Carmel City Council slows down Christkindlmarkt funds, schedules special meeting

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After a contentious split vote, the Carmel City Council decided to take a further look at a funding request for the Carmel Christkindlmarkt. Instead of immediately approving a transfer of $200,000 to help pay for the inaugural year of the winter market, which will surround a soon-to-be built ice skating rink outside The Palladium, the council decided Aug. 21 to send it to committee.

Since the first city council meeting in September is canceled because of Labor Day, the council agreed to hold a special meeting Aug. 29 at 5:30 p.m.

The funding proposal, which was a last-minute add-on to the agenda, would have transferred $100,000 from the 2017 Carmel Police Dept. budget, $15,000 from the 2017 Carmel administration budget and $85,000 from the 2017 Street Dept. budget. City councilor Bruce Kimball described the transfers as “excess” funds that would not be used otherwise, so there is no harm to other departments. He said CPD and the Street Dept. have extra money because of lower gas prices and that the money would otherwise revert to the general fund.

“It doesn’t change our budget in any way shape or form, but it does allow the German market to move forward with its orders,” Carmel Mayor Jim Brainard said.

The $200,000 is in addition to $240,000 that was already paid to the nonprofit market with  money from the city’s arts fund.

Brainard said the items to sell at the market need to be ordered soon and described the urgency as “really down to the wire.”

Councilor Laura Campbell made a motion to send it to committee because there wasn’t enough time to review the request.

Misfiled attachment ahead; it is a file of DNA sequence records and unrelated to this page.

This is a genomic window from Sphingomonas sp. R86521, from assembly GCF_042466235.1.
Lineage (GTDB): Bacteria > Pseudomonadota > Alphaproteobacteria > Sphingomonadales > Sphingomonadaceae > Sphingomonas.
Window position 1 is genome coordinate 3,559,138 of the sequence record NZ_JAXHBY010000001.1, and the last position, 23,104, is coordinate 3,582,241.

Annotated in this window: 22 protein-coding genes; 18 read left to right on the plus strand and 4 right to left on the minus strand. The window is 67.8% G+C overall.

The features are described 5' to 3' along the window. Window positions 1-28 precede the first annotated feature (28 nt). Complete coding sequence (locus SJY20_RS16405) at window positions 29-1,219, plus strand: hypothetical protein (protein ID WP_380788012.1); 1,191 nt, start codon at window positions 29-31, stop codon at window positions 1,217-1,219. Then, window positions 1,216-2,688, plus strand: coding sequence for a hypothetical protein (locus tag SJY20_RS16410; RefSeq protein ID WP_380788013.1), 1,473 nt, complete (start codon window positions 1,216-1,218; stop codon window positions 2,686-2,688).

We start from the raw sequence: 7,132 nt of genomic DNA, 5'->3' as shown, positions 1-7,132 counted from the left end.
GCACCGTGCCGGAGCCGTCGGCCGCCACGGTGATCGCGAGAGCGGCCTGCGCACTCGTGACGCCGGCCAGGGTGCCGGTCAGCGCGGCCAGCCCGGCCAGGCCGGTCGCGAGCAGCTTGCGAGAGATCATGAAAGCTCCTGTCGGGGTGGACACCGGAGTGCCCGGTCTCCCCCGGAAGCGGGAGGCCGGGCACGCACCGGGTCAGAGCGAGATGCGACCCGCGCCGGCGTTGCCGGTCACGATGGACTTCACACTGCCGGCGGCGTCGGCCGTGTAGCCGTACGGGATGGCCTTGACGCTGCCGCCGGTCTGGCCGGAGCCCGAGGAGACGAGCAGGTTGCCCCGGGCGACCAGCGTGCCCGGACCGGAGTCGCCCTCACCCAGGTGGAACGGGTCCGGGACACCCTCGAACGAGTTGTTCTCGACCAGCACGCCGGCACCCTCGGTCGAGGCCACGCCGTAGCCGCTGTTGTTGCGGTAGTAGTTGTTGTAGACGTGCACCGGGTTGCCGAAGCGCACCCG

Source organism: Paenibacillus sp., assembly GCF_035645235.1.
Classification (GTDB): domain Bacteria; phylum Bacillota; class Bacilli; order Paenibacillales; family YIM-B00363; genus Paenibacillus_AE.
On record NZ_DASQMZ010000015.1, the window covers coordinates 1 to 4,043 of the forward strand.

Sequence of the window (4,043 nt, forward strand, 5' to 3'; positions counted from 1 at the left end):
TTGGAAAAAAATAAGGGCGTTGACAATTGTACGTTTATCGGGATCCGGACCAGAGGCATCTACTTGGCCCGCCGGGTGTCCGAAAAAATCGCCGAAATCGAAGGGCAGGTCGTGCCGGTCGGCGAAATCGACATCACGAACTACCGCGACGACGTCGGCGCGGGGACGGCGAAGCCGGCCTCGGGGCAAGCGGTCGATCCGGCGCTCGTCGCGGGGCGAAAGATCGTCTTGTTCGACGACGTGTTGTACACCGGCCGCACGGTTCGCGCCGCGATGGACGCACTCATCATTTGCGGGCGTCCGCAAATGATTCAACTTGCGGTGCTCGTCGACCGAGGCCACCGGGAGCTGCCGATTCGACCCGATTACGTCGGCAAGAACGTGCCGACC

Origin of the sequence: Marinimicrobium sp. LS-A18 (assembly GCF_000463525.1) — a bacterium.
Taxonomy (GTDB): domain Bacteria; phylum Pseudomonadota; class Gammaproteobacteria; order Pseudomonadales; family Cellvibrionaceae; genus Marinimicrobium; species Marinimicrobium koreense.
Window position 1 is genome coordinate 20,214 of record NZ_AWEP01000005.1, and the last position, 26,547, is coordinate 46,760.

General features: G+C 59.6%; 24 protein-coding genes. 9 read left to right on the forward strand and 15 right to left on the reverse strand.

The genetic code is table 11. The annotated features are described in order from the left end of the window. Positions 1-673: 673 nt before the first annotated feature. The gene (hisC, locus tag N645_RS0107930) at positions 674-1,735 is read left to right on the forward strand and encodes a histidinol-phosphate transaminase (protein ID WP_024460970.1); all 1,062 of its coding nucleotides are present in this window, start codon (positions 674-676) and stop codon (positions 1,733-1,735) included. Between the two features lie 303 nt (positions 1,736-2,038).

“I’m really not comfortable taking the money at this point,” she said.

Councilor Tony Green said he’s not opposed to transferring the money, but he wanted to know if more money would be needed down the road.

“Is this just a first step or a second step?” Green asked.

Brainard said there wouldn’t be additional city money spent on the market this year. He said the city grant money for the market should be cut in half for next year, and at some point the Christkindlmarkt will be self-sustaining through sales.

“Hopefully, the organization is on its own after that,” Brainard said.

Councilors Kimball, Jeff Worrell and Ron Carter said the request should not have been a surprise. The $200,000 appropriation was reported by the media in June, when the market’s budget was submitted to the council.

Carter said the council already made a commitment in the past to transfer the funds. He said he supports the project but questioned others’ support.

“It may be that some members of the city council don’t want a Christkindlmarkt for the community,” Carter said. “If that’s the case, we just have to say that and not continue to have us move down the road to put on this event for the community. I hope that’s not the case. It’s an appropriate expenditure, and it’s an event that will be successful in the long run.”

Carter said he believes under Brainard the city has never had a failure when it has tried a new project.

“We have to ask ourselves whether we want to keep listening to naysayers,” he said.

Campbell disagreed with Carter, saying it’s OK to question the market.

“I don’t know that it will be successful,” she said. “If it moves forward, I want it to be successful.”

City Council President Sue Finkam said the market’s budget has changed several times and the council never originally approved the project, but rather approved a check from the mayor’s arts budget.

She said this is the first council approval and she would like time to consider it.

“If you wanted it sooner, we could have been discussing this in July,” she said.

Brainard said he was disappointed because he thought this funding had been agreed upon. He said the market will be good for businesses, similar to warm-weather events like CarmelFest, Art of Wine, the International Arts Festival and more.

“What we don’t have is a lot of winter events,” Brainard said. “This will drive customers to our local stores and restaurants during a time of year when people spend a lot of money.”

A motion to vote on the funding died with a 3-3 vote, with Finkam, Green and Campbell voting against it. Councilor Kevin “Woody” Rider was not in attendance to break the tie. In the end, the council decided to send the matter to committee and vote on it at the Aug. 29 special meeting.

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